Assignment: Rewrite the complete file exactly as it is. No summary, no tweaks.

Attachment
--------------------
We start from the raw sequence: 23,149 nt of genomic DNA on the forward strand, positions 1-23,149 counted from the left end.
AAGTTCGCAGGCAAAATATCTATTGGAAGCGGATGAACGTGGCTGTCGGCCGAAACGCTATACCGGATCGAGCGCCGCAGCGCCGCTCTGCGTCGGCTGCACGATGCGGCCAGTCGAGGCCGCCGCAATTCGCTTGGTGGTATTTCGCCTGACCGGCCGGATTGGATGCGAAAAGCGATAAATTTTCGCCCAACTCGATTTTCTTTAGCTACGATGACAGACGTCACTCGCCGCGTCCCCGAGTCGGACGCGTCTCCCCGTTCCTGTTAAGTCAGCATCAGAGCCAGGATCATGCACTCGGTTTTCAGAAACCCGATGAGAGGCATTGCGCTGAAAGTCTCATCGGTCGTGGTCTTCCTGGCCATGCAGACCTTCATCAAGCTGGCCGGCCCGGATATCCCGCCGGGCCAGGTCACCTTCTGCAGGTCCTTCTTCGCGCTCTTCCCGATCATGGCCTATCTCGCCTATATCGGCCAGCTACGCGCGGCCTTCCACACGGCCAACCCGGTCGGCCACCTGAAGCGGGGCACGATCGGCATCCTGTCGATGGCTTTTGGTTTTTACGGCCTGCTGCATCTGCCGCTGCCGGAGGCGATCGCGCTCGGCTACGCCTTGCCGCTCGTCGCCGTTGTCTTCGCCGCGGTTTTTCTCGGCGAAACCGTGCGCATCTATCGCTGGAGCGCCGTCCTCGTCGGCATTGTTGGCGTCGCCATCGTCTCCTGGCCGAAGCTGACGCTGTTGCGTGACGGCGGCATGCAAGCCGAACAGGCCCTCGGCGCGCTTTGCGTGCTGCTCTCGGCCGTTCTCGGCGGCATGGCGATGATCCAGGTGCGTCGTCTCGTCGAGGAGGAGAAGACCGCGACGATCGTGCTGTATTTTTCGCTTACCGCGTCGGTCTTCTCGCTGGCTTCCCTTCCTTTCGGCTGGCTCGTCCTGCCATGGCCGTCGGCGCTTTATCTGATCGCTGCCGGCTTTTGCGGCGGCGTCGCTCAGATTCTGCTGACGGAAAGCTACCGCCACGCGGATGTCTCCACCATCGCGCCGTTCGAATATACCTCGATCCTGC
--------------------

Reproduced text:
We start from the raw sequence: 23,149 nt of genomic DNA on the forward strand, positions 1-23,149 counted from the left end.
AAGTTCGCAGGCAAAATATCTATTGGAAGCGGATGAACGTGGCTGTCGGCCGAAACGCTATACCGGATCGAGCGCCGCAGCGCCGCTCTGCGTCGGCTGCACGATGCGGCCAGTCGAGGCCGCCGCAATTCGCTTGGTGGTATTTCGCCTGACCGGCCGGATTGGATGCGAAAAGCGATAAATTTTCGCCCAACTCGATTTTCTTTAGCTACGATGACAGACGTCACTCGCCGCGTCCCCGAGTCGGACGCGTCTCCCCGTTCCTGTTAAGTCAGCATCAGAGCCAGGATCATGCACTCGGTTTTCAGAAACCCGATGAGAGGCATTGCGCTGAAAGTCTCATCGGTCGTGGTCTTCCTGGCCATGCAGACCTTCATCAAGCTGGCCGGCCCGGATATCCCGCCGGGCCAGGTCACCTTCTGCAGGTCCTTCTTCGCGCTCTTCCCGATCATGGCCTATCTCGCCTATATCGGCCAGCTACGCGCGGCCTTCCACACGGCCAACCCGGTCGGCCACCTGAAGCGGGGCACGATCGGCATCCTGTCGATGGCTTTTGGTTTTTACGGCCTGCTGCATCTGCCGCTGCCGGAGGCGATCGCGCTCGGCTACGCCTTGCCGCTCGTCGCCGTTGTCTTCGCCGCGGTTTTTCTCGGCGAAACCGTGCGCATCTATCGCTGGAGCGCCGTCCTCGTCGGCATTGTTGGCGTCGCCATCGTCTCCTGGCCGAAGCTGACGCTGTTGCGTGACGGCGGCATGCAAGCCGAACAGGCCCTCGGCGCGCTTTGCGTGCTGCTCTCGGCCGTTCTCGGCGGCATGGCGATGATCCAGGTGCGTCGTCTCGTCGAGGAGGAGAAGACCGCGACGATCGTGCTGTATTTTTCGCTTACCGCGTCGGTCTTCTCGCTGGCTTCCCTTCCTTTCGGCTGGCTCGTCCTGCCATGGCCGTCGGCGCTTTATCTGATCGCTGCCGGCTTTTGCGGCGGCGTCGCTCAGATTCTGCTGACGGAAAGCTACCGCCACGCGGATGTCTCCACCATCGCGCCGTTCGAATATACCTCGATCCTGC